Nursery Today magazine

Sharp rise in child deaths linked to incorrectly fitted car seats

Seven out of ten car seats for children tested in 2014 in England and Wales do not meet minimum fitting standards, Good Egg Safety announced today.

Good Egg, which has tested 20,500 child safety seats in England, Wales and Scotland since 2002, found that 71% of seats tested in England and Wales were unsafe in 2014, and 64% in Scotland. The national average over the last five years has been 57%, but this masks a year on year increase from 47% in 2010 to 67% in 2014.

The figures come at the same time as Department for Transport statistics revealing that the number of children killed or seriously injured on Britain's roads has risen for the first time in two decades. This means that two thirds of the children and babies in Britain are now at risk as a result of the seat being improperly fitted, incorrect for the size and weight of the child, or wrong for the make and model of vehicle.
Jan James, the chief executive of Good Egg Safety, said today: "This week's figures on casualties show clearly that we are not, as a nation, taking child car safety seriously enough.

"We've put all the advice that you need on our website, www.goodeggcarsafety.com, free of charge. If you're buying in a shop, insist that a trained sales assistant helps you fit the seat, and that you specify your child's height and weight and the car's model before buying. If you're buying online, don't unless you can put this information in. If the seat arrives without clear instructions for fitting and testing, then send it back. If you're offered a secondhand seat, just politely decline: there is very little chance that a secondhand seat will be right for your car and your child – you wouldn't entrust your child with a stranger yet that's exactly what you are doing if you place them in a seat without knowing its history."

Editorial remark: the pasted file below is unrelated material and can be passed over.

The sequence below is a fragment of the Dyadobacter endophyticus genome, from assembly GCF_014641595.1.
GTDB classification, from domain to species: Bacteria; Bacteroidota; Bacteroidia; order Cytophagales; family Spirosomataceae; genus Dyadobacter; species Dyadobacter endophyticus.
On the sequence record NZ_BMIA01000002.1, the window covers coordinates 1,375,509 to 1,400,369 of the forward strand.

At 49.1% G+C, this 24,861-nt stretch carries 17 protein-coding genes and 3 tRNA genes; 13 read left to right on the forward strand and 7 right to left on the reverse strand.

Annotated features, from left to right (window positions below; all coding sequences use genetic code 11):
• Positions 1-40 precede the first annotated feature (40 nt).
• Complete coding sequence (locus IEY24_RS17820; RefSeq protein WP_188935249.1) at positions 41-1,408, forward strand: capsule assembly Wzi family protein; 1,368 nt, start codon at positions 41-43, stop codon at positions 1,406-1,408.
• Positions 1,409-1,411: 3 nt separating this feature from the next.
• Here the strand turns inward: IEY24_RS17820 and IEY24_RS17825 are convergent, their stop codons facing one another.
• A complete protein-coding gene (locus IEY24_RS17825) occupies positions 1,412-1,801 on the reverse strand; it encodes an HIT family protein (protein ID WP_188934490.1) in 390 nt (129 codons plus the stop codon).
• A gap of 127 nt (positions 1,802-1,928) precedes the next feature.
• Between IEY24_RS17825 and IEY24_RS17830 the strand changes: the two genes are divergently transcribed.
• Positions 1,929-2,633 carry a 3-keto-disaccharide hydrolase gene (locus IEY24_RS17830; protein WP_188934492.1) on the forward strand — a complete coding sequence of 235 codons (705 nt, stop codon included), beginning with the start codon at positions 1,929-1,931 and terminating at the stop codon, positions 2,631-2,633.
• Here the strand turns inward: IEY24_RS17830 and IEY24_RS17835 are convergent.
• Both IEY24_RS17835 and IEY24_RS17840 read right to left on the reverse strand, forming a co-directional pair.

Honor Byford, the chairman of Road Safety GB said " There are so many different makes, styles and versions of child car seats that it isn't surprising that so often the seat parents (or grandparents) have bought is either not the best one for that car or is proving difficult to fit securely every time you make a journey. We strongly recommend that parents check if their car has iSofix child seat securing points - most new cars have had these for some years now. Using an iSofix seat means that the seat is bolted into the frame of the car and is not entirely dependent on the tightness of the adult seatbelt around it. It usually also needs a single tether to be tightened as well but is more user friendly for parents. We welcome the latest report from the Good Egg team. We are pleased to support Good Egg with their clear and helpful guides for parents and appreciate the work they do in supporting local road safety officers to help parents provide the best protection they can for their children."


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